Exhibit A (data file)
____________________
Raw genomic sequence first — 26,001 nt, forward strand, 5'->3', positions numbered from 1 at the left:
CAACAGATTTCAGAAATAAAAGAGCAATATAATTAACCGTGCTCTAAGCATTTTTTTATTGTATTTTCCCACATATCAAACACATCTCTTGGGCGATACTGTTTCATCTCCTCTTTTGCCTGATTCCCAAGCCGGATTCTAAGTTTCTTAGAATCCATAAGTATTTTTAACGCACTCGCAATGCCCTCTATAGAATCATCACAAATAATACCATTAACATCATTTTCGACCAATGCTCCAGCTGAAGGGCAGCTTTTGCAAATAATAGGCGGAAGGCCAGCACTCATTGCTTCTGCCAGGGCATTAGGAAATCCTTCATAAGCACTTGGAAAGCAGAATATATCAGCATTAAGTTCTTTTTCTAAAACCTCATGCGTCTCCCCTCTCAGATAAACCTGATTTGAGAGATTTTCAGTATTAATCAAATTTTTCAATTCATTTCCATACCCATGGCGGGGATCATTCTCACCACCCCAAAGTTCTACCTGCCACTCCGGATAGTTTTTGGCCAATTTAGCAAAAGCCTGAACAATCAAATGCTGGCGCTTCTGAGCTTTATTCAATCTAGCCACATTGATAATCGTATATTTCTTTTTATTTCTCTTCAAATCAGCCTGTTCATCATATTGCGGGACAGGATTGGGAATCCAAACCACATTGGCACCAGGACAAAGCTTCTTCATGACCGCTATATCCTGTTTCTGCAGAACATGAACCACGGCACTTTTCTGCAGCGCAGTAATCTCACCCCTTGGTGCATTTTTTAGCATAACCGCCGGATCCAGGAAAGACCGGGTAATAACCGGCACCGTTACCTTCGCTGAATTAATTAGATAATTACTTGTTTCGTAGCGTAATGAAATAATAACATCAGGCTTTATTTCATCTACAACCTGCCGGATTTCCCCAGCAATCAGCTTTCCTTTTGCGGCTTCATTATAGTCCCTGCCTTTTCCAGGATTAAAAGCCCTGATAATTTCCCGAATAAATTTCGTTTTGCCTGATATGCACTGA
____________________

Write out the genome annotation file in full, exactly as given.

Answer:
Raw genomic sequence first — 26,001 nt, forward strand, 5'->3', positions numbered from 1 at the left:
CAACAGATTTCAGAAATAAAAGAGCAATATAATTAACCGTGCTCTAAGCATTTTTTTATTGTATTTTCCCACATATCAAACACATCTCTTGGGCGATACTGTTTCATCTCCTCTTTTGCCTGATTCCCAAGCCGGATTCTAAGTTTCTTAGAATCCATAAGTATTTTTAACGCACTCGCAATGCCCTCTATAGAATCATCACAAATAATACCATTAACATCATTTTCGACCAATGCTCCAGCTGAAGGGCAGCTTTTGCAAATAATAGGCGGAAGGCCAGCACTCATTGCTTCTGCCAGGGCATTAGGAAATCCTTCATAAGCACTTGGAAAGCAGAATATATCAGCATTAAGTTCTTTTTCTAAAACCTCATGCGTCTCCCCTCTCAGATAAACCTGATTTGAGAGATTTTCAGTATTAATCAAATTTTTCAATTCATTTCCATACCCATGGCGGGGATCATTCTCACCACCCCAAAGTTCTACCTGCCACTCCGGATAGTTTTTGGCCAATTTAGCAAAAGCCTGAACAATCAAATGCTGGCGCTTCTGAGCTTTATTCAATCTAGCCACATTGATAATCGTATATTTCTTTTTATTTCTCTTCAAATCAGCCTGTTCATCATATTGCGGGACAGGATTGGGAATCCAAACCACATTGGCACCAGGACAAAGCTTCTTCATGACCGCTATATCCTGTTTCTGCAGAACATGAACCACGGCACTTTTCTGCAGCGCAGTAATCTCACCCCTTGGTGCATTTTTTAGCATAACCGCCGGATCCAGGAAAGACCGGGTAATAACCGGCACCGTTACCTTCGCTGAATTAATTAGATAATTACTTGTTTCGTAGCGTAATGAAATAATAACATCAGGCTTTATTTCATCTACAACCTGCCGGATTTCCCCAGCAATCAGCTTTCCTTTTGCGGCTTCATTATAGTCCCTGCCTTTTCCAGGATTAAAAGCCCTGATAATTTCCCGAATAAATTTCGTTTTGCCTGATATGCACTGA